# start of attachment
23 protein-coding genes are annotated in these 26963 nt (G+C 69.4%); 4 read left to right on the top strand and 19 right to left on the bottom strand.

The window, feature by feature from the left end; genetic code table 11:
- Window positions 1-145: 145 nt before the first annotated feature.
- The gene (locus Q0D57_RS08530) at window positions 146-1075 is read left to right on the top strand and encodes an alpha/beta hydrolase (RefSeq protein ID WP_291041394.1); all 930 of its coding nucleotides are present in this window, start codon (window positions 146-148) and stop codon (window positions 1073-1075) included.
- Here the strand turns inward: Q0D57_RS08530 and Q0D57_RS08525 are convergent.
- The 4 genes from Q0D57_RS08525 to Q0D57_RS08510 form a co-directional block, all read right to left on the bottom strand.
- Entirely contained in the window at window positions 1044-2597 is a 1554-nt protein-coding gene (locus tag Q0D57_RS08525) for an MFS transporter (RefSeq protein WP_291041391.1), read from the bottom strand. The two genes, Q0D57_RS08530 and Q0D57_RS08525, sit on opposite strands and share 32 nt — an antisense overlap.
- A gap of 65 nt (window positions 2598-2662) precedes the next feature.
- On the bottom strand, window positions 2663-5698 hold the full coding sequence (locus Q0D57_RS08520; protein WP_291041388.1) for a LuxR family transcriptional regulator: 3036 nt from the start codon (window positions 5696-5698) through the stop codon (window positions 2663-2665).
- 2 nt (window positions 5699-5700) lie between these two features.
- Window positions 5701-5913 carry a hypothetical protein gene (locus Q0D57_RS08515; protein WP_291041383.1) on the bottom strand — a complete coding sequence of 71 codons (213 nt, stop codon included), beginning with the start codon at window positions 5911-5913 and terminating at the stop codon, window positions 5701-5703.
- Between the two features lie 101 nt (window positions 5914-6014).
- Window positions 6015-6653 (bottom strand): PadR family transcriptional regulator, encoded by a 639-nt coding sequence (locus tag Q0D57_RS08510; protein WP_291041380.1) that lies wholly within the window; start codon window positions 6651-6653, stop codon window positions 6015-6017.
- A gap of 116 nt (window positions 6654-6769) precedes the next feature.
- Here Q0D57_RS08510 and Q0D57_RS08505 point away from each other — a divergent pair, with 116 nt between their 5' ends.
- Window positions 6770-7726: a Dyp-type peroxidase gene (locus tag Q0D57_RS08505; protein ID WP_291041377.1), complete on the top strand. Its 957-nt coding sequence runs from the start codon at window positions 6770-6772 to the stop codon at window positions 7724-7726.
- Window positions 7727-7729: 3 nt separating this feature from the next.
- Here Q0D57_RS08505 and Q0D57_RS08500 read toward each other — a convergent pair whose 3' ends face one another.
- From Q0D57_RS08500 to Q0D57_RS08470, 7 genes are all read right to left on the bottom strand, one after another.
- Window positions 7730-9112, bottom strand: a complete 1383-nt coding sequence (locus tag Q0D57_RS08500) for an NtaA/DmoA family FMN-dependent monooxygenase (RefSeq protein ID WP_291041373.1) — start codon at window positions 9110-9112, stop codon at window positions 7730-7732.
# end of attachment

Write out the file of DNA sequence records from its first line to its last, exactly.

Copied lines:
23 protein-coding genes are annotated in these 26963 nt (G+C 69.4%); 4 read left to right on the top strand and 19 right to left on the bottom strand.

The window, feature by feature from the left end; genetic code table 11:
- Window positions 1-145: 145 nt before the first annotated feature.
- The gene (locus Q0D57_RS08530) at window positions 146-1075 is read left to right on the top strand and encodes an alpha/beta hydrolase (RefSeq protein ID WP_291041394.1); all 930 of its coding nucleotides are present in this window, start codon (window positions 146-148) and stop codon (window positions 1073-1075) included.
- Here the strand turns inward: Q0D57_RS08530 and Q0D57_RS08525 are convergent.
- The 4 genes from Q0D57_RS08525 to Q0D57_RS08510 form a co-directional block, all read right to left on the bottom strand.
- Entirely contained in the window at window positions 1044-2597 is a 1554-nt protein-coding gene (locus tag Q0D57_RS08525) for an MFS transporter (RefSeq protein WP_291041391.1), read from the bottom strand. The two genes, Q0D57_RS08530 and Q0D57_RS08525, sit on opposite strands and share 32 nt — an antisense overlap.
- A gap of 65 nt (window positions 2598-2662) precedes the next feature.
- On the bottom strand, window positions 2663-5698 hold the full coding sequence (locus Q0D57_RS08520; protein WP_291041388.1) for a LuxR family transcriptional regulator: 3036 nt from the start codon (window positions 5696-5698) through the stop codon (window positions 2663-2665).
- 2 nt (window positions 5699-5700) lie between these two features.
- Window positions 5701-5913 carry a hypothetical protein gene (locus Q0D57_RS08515; protein WP_291041383.1) on the bottom strand — a complete coding sequence of 71 codons (213 nt, stop codon included), beginning with the start codon at window positions 5911-5913 and terminating at the stop codon, window positions 5701-5703.
- Between the two features lie 101 nt (window positions 5914-6014).
- Window positions 6015-6653 (bottom strand): PadR family transcriptional regulator, encoded by a 639-nt coding sequence (locus tag Q0D57_RS08510; protein WP_291041380.1) that lies wholly within the window; start codon window positions 6651-6653, stop codon window positions 6015-6017.
- A gap of 116 nt (window positions 6654-6769) precedes the next feature.
- Here Q0D57_RS08510 and Q0D57_RS08505 point away from each other — a divergent pair, with 116 nt between their 5' ends.
- Window positions 6770-7726: a Dyp-type peroxidase gene (locus tag Q0D57_RS08505; protein ID WP_291041377.1), complete on the top strand. Its 957-nt coding sequence runs from the start codon at window positions 6770-6772 to the stop codon at window positions 7724-7726.
- Window positions 7727-7729: 3 nt separating this feature from the next.
- Here Q0D57_RS08505 and Q0D57_RS08500 read toward each other — a convergent pair whose 3' ends face one another.
- From Q0D57_RS08500 to Q0D57_RS08470, 7 genes are all read right to left on the bottom strand, one after another.
- Window positions 7730-9112, bottom strand: a complete 1383-nt coding sequence (locus tag Q0D57_RS08500) for an NtaA/DmoA family FMN-dependent monooxygenase (RefSeq protein ID WP_291041373.1) — start codon at window positions 9110-9112, stop codon at window positions 7730-7732.